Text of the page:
"He made people want to behave and do well in court by the standard he set," added Stein.
Bownes' work on the bench was marked by "an eminent fairness," said Stahl. "Whenever you appeared before him, you had the sense that you were going to be treated fairly and objectively," he said.
He also had a superior knowledge of the law, said Stein. "His instincts were always very good - he was right on in terms of the law," he said. "He had good common sense, he was insightful and patient."
But what made Bownes an outstanding judge and person, colleagues say, was his great sense of humanity. "He recognized that we deal with human beings, not just statistics on paper. He truly understood how the law as we shape it affects people," said Stahl.
Attorney J. Campbell Harvey of Harvey & Mahoney, Manchester, clerked for Bownes from 1975 to 1977. She said that initially Bownes had a difficult time dealing with her as a woman in the professional workplace, but his innate sense of fairness helped him to "learn quickly."
"I soon found him to be a very compassionate, very smart, great man. He had such a big heart. He never lost sight of the little people, the people litigating the cases, or the issues," Harvey said. "He used a grounded, intuitive humanism as he applied his fine legal mind."
Friends and colleagues also described Bownes as "extraordinarily optimistic," "kind," considerate," "open-minded," "fun" and "someone who always made you feel comfortable and at home."
Even through a stroke and a battle with prostate cancer, Bownes kept his upbeat outlook on life, Stahl said.
And he was a man who was extremely proud of his positions, but who remained humble. "He was proud to say that he was one of the last of the liberal judges, was proud of his service to his country and his war wounds, and proud of being an absolute defender of the Bill of Rights, but at the same time he was someone who understood the term 'humility' more than anyone else," said Stein.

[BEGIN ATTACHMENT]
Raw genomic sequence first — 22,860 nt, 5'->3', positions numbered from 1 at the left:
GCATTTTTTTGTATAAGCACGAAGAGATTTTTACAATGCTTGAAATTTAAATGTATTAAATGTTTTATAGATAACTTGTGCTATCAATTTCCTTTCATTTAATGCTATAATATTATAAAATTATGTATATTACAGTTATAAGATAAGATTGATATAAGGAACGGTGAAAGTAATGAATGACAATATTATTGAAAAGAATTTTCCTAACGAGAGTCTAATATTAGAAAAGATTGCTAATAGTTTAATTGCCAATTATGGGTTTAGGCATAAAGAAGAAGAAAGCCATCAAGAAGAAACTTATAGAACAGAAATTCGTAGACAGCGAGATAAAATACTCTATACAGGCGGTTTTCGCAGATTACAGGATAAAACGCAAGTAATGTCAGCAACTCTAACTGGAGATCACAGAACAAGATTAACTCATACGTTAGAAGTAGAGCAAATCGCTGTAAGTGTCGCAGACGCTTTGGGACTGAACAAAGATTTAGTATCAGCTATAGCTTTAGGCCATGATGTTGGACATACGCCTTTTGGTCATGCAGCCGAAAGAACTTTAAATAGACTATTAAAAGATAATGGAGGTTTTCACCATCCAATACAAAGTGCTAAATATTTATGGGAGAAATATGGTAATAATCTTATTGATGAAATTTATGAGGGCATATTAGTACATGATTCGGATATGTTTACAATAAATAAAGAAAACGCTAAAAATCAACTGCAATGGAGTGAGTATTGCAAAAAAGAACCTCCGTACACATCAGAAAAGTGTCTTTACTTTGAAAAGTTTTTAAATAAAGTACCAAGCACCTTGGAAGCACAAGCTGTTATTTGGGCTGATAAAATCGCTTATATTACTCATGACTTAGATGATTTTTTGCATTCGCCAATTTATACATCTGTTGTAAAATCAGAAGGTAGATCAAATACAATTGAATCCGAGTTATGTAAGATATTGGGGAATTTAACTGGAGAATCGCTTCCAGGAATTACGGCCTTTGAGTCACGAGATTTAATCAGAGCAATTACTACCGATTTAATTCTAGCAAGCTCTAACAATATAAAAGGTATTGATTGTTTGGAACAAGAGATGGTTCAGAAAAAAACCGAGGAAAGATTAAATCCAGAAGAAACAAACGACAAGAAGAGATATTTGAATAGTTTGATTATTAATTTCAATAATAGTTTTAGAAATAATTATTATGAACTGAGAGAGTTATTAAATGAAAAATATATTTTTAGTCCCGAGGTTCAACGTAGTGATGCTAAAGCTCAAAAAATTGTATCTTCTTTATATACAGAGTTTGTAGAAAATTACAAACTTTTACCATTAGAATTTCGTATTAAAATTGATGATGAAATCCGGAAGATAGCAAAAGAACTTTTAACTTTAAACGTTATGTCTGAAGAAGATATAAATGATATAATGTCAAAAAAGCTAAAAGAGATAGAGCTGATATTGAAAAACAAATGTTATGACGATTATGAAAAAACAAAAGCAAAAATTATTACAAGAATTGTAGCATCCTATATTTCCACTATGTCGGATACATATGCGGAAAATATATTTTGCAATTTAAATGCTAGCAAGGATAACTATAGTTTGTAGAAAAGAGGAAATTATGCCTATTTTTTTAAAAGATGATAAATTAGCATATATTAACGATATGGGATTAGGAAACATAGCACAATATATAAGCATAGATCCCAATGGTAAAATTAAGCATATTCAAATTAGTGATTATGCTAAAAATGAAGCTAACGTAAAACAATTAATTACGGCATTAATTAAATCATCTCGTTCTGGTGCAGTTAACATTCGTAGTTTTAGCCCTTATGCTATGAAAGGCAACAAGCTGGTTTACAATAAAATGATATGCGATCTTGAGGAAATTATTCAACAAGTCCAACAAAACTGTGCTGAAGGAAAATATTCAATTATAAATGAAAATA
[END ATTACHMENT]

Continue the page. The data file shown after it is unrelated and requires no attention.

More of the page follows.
Harvey recalls that during her first year clerking for Bownes, he closed the office and took the staff for a ride to look at the foliage. "That is one of my fondest memories of him - it really captured the sense of perspective and balance he had, his enjoyment of where he lived and the people he worked with. He really made us feel like we were his family," she said.
"We have lost a lawyer who practiced as one should, whose word meant everything, and a judge who was eminently fair and who always tried to do the right thing. He was a dear friend and I will miss him a lot," Stahl said.
"He was a judge whose humanism and compassion for the little guy will be missed," agreed Harvey.
Judge Hugh Bownes, a decorated World War II veteran, served as a federal judge from 1977 until his retirement in September. Among his most famous cases was a 1977 order that found that New Hampshire's state prisons were harsh, inhumane and violated inmates' rights.
Memorial Service for Judge Bownes
A public memorial service for First Circuit Judge Hugh H. Bownes will be held on Saturday, Dec. 13, 2003, at 11:30 a.m. at the Warren B. Rudman U.S. Courthouse in Concord. More details on the service will be posted on both this Web site and the court's Web site, www.nhd.uscourts.gov, as they are available.